Marshall hobbled to the dressing room at the halfway mark too, but it was his replacement Kevin O’Byrne who lit the match on the second half with an offload to meet a rampaging Beirne. No ordinary second row, the former Scarlet opted to kick and chase beyond the last defender. Although he didn’t win the race against the Gloucester back three, the field position was reward enough for Munster. And they didn’t leave until Carbery, shunning the two-man overlap on his left cut his way over the try-line.

Three down, one to go.

Inevitably Carbery was at the heart of the bonus point try when it arrived. First, releasing glorious behind-the-back offload and then delaying a pass to perfection to set Sammy Arnold through the gap to rapturous applause.

Job done with 23 minutes to spare. Gloucester shook off the temptation to start thinking about the Shannon Airport departures lounge and responded with tries through Munster oldboy Gerbrandt Grobler and Jason Woodward.

By the time Woodward grounded a second for the Cherry and Whites though, Conway got in for Munster’s fifth, another move adorned with Carbery’s super slick passing as he seamlessly caught and released the wing to strike from close range.

Against the team that inspired Munster into producing their ‘miracle match’ in 2003, Johann van Graan will be keen to pick the bones out of the closing stages of this comfortable win over 14 men. Rather than use their dominance to maintain a stranglehold, the hosts allowed Gloucester enjoy a purple patch late on and the visitors’ push for Ben Morgan’s try was enough to tempt Arnold into a deliberate knock on. Before his yellow card his pack withstood maul pressure, after it the back row rumbled over.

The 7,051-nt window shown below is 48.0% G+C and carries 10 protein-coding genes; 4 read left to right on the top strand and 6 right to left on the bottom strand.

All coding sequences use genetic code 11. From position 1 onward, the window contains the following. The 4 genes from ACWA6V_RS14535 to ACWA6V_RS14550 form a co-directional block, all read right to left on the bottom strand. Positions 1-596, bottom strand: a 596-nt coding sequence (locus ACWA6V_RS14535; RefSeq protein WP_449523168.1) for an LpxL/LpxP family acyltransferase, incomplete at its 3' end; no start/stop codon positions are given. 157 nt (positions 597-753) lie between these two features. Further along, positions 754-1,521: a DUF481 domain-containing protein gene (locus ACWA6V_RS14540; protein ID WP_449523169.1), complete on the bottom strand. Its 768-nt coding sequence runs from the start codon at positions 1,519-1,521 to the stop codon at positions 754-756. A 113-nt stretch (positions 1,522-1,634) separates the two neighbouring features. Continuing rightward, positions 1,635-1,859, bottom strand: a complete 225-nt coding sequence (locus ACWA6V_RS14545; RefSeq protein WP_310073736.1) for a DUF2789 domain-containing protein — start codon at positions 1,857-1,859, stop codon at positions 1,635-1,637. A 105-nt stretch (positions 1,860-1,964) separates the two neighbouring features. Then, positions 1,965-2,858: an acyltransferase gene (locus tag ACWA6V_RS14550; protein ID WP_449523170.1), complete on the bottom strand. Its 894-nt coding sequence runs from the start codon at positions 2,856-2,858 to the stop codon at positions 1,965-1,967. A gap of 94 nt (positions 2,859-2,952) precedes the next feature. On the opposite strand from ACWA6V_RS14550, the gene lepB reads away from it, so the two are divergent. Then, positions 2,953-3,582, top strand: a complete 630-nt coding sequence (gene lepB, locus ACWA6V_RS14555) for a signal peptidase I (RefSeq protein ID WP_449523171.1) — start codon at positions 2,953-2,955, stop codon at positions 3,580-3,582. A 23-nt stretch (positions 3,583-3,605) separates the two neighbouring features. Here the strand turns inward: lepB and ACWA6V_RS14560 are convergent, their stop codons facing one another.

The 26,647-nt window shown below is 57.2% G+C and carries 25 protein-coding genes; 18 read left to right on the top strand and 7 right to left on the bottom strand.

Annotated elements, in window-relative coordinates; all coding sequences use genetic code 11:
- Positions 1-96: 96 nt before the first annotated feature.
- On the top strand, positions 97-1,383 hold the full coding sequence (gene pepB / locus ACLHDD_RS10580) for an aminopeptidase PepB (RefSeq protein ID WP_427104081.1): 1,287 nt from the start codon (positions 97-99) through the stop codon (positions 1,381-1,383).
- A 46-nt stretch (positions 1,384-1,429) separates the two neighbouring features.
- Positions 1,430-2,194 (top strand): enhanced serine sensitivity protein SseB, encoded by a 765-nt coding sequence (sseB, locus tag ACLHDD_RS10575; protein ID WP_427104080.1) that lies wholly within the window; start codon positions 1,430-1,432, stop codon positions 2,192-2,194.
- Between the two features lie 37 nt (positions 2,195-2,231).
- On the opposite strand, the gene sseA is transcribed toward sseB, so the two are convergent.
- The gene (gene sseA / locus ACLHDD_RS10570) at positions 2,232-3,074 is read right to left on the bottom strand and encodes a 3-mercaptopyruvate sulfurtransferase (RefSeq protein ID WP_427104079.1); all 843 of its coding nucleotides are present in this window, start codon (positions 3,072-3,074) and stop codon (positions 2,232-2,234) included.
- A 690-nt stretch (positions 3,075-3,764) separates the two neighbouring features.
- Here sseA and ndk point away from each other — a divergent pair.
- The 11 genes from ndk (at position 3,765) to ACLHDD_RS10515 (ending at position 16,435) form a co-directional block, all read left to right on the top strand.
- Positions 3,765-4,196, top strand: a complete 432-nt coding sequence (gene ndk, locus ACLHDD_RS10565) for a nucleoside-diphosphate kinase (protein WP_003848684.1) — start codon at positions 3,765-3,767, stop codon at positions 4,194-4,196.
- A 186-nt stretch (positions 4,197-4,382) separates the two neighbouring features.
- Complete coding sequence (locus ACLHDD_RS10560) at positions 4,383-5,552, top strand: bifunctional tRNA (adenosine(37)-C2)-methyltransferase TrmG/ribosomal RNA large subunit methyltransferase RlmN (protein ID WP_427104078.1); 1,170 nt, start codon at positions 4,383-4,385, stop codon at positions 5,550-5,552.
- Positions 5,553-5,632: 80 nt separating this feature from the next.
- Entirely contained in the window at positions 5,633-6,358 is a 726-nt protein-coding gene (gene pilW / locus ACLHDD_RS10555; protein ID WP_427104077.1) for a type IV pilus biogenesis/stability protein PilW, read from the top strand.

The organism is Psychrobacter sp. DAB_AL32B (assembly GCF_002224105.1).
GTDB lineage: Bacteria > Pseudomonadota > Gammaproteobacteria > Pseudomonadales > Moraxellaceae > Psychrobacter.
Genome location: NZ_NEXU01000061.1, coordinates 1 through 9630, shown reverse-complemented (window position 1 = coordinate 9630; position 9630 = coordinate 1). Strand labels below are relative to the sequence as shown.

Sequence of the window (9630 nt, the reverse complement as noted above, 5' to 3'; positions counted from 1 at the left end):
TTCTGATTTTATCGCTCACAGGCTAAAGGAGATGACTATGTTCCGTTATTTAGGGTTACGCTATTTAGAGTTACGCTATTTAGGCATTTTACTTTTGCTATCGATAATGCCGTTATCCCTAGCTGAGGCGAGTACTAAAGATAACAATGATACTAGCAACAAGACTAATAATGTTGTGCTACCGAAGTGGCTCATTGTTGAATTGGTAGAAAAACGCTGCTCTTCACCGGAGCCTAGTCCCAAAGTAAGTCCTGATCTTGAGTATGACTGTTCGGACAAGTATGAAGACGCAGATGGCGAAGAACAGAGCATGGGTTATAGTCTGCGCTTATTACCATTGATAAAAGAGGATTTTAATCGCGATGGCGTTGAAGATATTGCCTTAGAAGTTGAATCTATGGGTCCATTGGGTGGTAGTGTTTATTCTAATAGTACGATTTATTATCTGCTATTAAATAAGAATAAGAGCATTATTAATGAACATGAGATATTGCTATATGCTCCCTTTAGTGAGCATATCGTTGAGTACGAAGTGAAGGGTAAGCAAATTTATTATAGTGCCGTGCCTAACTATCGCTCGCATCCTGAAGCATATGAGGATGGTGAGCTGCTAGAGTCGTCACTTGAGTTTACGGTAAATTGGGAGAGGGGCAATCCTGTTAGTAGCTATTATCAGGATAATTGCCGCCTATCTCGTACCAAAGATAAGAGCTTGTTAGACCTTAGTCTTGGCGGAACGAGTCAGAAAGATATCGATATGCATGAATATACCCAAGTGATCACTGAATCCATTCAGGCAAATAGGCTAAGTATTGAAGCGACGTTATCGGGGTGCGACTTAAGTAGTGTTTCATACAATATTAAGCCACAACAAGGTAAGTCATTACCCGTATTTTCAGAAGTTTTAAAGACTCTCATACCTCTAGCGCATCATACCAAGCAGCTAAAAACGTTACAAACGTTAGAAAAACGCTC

That try signalled a time to depart for some supporters, but Stephen Archer’s post-restart high tackle on Morgan meant there was another review stoppage before the full-time whistle arrived.

With Archer joining Arnold in the bin, Munster ended the match with a one-man disadvantage.

There will be plenty of time spent picking over this game both inside and outside of Munster, but the southern province can take immense satisfaction from ending round two top of Heineken Champions Cup Pool 2, while Exeter Chiefs ceded further ground with defeat in Castres.

Scorers

Munster

Tries: M Haley, R Marshall, J Carbery, S Arnold, A Conway

Conversions: J Carbery (4/5)

Penalties: J Carbery (1/1)

Gloucester

Tries: G Grobler, J Woodward, B Morgan

Conversions: B Twelvetrees (2/3)

Penalties: D Cipriani (1/1)

MUNSTER: 15. Mike Haley (JJ Hanrahan ’67), 14. Andrew Conway, 13. Dan Goggin, 12. Rory Scannell (Sammy Arnold ’47), 11. Darren Sweetnam, 10. Joey Carbery, 9. Duncan Williams (Alby Mathewson ’47), 1. James Cronin (Dave Kilcoyne ’47), 2. Rhys Marshall (Kevin O’Byrne ’40), 3. John Ryan (Stephen Archer ’59), 4. Jean Kleyn (Billy Holland ’60), 5. Tadhg Beirne, 6. Peter O’Mahony (c), 7. Tommy O’Donnell (Arno Botha ’37), 8. CJ Stander.

GLOUCESTER: 15. Jason Woodward, 14. Matt Banahan, 13. Billy Twelvetrees, 12. Mark Atkinson (Owen Williams ’62), 11. Tom Marshall (Tom Hudson ’44), 10. Danny Cipriani, 9. Callum Braley (Ben Vellacott ’52), 1. Val Rapava Ruskin (Ciaran Knight ’64) , 2. Franco Marais (Henry Walker ’23), 3. Josh Hohneck, 4. Tom Savage, 5. Ed Slater (Gerbrandt Grobler ’53) 6. Freddie Clarke (Gareth Evans ’60), 7. Jake Polledri, 8. Ben Morgan.
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About the author:

Sean Farrell